The impact of regulatory frameworks on the global digital communications industry
The impact of regulatory frameworks on the global digital communications industry
The impact of regulatory frameworks on the global digital communications industry
By Dr Robert S. Dewar and Ms Ellie Templeton

A range of regulatory frameworks have been imposed by national governments and intergovernmental actors to control the operations of the digital communications sector. Whilst exercising their rights to manage entities operating within their jurisdictions, the imposition of economic restrictions has a significant impact beyond limiting commercial operations.

This policy brief will analyse the impact of regulatory frameworks on the digital communications industry by exploring three high-profile programmes of restrictions imposed by three very different international actors:

  1. The package of measures instituted by the United States (US) from 2018, including the National Defence Authorisation Act, the Cyberspace Solarium Commission Report and the Clean Network Program;
  2. The “Cyber Diplomacy Toolbox” and “Toolbox for 5G Security” initiated by the European Union under the aegis of its wider cyber security policy;
  3. The operational restrictions placed on global digital technology platforms and regulatory security frameworks for network operators within China, including the Multi-Level Protection Scheme 2.0.

It is important to acknowledge that, at the time of writing, several of these measures – for example certain parts of the US Clean Network Program – are either newly deployed or not yet in place. As a result, data on these measures is limited and evaluation of their effects is problematic. Nevertheless, it is possible to posit two important impacts for the digital industry and cyber security by examining the nature and targets of the restrictions.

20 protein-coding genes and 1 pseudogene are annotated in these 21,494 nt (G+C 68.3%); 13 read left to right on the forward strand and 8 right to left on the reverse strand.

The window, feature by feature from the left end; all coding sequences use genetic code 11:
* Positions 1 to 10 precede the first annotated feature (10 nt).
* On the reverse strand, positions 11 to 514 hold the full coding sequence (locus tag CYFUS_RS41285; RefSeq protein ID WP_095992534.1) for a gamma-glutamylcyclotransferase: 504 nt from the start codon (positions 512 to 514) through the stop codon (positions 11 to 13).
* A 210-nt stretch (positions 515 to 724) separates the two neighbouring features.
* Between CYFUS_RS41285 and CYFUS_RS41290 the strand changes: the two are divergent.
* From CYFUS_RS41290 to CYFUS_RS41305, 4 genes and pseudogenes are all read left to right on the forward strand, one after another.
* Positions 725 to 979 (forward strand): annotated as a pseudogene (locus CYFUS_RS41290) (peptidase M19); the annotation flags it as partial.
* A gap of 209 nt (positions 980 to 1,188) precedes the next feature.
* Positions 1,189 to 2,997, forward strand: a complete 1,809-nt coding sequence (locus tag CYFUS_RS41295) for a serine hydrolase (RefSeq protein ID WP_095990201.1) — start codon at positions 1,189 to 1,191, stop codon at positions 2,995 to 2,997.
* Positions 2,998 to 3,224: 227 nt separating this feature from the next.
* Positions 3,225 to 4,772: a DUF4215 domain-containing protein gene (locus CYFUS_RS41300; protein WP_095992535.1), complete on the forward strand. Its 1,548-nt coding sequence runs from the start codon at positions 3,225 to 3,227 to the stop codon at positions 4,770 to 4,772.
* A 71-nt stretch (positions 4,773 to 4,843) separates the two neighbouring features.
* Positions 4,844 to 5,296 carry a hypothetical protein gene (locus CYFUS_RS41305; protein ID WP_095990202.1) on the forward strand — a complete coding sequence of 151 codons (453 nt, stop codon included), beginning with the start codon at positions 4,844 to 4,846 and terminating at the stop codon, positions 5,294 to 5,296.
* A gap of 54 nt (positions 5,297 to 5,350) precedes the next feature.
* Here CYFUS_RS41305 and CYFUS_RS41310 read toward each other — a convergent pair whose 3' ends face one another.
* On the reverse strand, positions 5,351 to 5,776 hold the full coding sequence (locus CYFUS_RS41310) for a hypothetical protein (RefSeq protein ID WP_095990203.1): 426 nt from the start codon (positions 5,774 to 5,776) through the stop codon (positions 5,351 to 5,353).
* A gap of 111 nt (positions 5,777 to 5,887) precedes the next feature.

The first impact is socio-political. Trust, already limited between international entities in 2020, will be further diminished by a vicious cycle of rivalry and economic restrictions. Due to the high number of malicious cyber operations currently being observed – and a widening of targets to include healthcare providers and health organisations2 – trust and trustworthiness are at a premium. The Internet and the World Wide Web were created to share information, promote communication and enable a better understanding between communities, and so enhance trust. However, tools put in place to restrict access to commercial markets and measure entities’ trustworthiness can be counter-productive because they reinforce deterrence-based approaches and perpetuate a culture of mistrust.
 

Dr Robert Dewar is Head of Cyber Security at the Geneva Centre for Security Policy, leading the Centre’s cyber security activities. He provides executive education courses on cyber security and defence, the European Union and international relations as well as developing innovative pedagogical approaches to the teaching of cyber security. Robert initiates and engages in international dialogue activities on cyber security and defence and conducts research into cyber security and defence policy, security studies, active and blended learning, the European Union and historical institutionalism. He also specialises in designing, developing and staging policy-based cyber security simulations. Robert has a PhD in EU cyber security policy and an MSc in Global Security from the University of Glasgow, and an MA (Hons.) in Modern History from the University of St. Andrews.

 

Ms Ellie Templeton is a Cyber Security Research Assistant at the Geneva Centre for Security Policy. She has an International Master’s Degree in Security, Intelligence and Strategic Studies awarded by the University of Glasgow, Dublin City University and Charles (Prague) University, and an LLB Law Degree from the University of Birmingham, UK. Ellie has an academic background in national and regional law, policy and regulations analysis. Her research has particularly focused on the Europeanisation of security policy within the European Union, cyber security norms and international frameworks, transatlantic intelligence relations and strategy, and conflict studies.